Upstairs, Kelley carries his architectural memories obsession even further, with six framed floorplans representing fantastical counterparts to the drawings downstairs. Scrawled on large sheets of butcher paper with markers, chalk, and paint, these drawings include labels that a cynical seventh-grader might well have used if asked to draw his school building. St. Mary’s Elementary School and Church, for instance, includes a secret room underneath the sacristy, a room labeled “rats killed,” and a series of confessionals marked “the ultimate horror.” Directly to the right of St. Mary’s hangs Kelley’s floorplan of John Glenn High School, in which the scribble “repressed horror-of-horrors” across the school gym recalls the prisonlike complex downstairs.
A second and less pronounced theme in Kelley’s exhibition is that of memory formation or, rather, how material objects become associated with personal and cultural histories. He articulates this question through several large rectangular pieces that he calls Memory Ware Flats (2001). Slathered with tile grout and then covered with beads, buttons, brooches, watches, keys, and other small items, these flats turn discarded personal effects into works of art. Examining the Memory Ware pieces up close, one begins to notice an eerie individuality, almost personality, latent in the hundreds of cast-off items. I found myself asking questions. Who did the gold watch belong to? Who on earth would ever have worn such a tacky pin? Is that braille that’s embossed on the big silver pin? Did it belong to a blind person? Is that an early Gay Pride pin over there, behind the I Love My Teacher keychain? Each object seems to stand in for its previous owner.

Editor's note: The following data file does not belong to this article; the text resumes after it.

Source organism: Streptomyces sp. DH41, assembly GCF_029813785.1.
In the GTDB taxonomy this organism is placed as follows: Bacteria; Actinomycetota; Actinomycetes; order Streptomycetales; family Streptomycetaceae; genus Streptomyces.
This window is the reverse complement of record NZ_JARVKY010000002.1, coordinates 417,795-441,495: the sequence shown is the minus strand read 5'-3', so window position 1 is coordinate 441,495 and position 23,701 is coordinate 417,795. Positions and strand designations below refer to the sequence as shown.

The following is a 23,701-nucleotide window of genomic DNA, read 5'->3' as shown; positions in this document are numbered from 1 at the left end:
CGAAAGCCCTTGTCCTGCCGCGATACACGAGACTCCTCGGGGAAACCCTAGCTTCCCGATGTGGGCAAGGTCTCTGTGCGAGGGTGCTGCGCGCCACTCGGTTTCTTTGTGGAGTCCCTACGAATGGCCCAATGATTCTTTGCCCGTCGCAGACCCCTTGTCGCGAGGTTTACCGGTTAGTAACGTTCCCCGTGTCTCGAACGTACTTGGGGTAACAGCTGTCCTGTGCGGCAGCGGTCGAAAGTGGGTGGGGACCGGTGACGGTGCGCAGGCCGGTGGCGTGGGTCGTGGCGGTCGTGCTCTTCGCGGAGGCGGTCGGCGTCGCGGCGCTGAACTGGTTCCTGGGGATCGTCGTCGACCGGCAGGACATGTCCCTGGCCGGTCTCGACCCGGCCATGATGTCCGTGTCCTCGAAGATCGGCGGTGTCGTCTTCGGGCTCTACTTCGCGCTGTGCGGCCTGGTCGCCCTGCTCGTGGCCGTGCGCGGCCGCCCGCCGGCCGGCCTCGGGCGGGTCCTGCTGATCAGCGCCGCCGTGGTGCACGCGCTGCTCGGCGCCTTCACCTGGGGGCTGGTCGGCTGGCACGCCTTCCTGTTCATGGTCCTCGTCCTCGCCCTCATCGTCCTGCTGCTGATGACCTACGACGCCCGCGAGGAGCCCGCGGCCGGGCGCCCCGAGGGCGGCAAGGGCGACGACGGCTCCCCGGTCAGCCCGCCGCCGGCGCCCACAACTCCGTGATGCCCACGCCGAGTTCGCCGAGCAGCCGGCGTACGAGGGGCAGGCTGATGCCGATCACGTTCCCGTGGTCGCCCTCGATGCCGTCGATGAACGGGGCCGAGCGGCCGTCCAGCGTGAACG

Kelley further explores the tendency to personify objects with two large sculptures made of black velvet mounted on wood panels and decorated with faux gemstones. One of these sculptures, shaped like a blotch of spilled ink, has been personified as a googly-eyed dog. The second piece, though similarly shaped, is called Free Gesture Frozen, Yet Refusing to Submit to Personification (2002), a light-hearted title that conjures up images of an artist desperately seeking to endow his free-form squiggle with some kind of personality.
The lighthearted quality of most of Kelley’s works is really what keeps his Metro Pictures exhibition from becoming weighted down by its cerebral aspects. While Kelley uses his art to pose difficult questions about the nature of social institutions, personal identities, and human memory, he does so without conveying any sense of self-importance. Instead, Reversals, Recyclings, Completions, and Late Additions tosses ideas and questions at gallerygoers with an endearing playfulness and flippancy.
Reversals, Recyclings, Completions, and Late Additions is on view at Metro Pictures, 519 West 24th Street, New York, NY. For more information call (212) 206-7100 or e-mail firstname.lastname@example.org.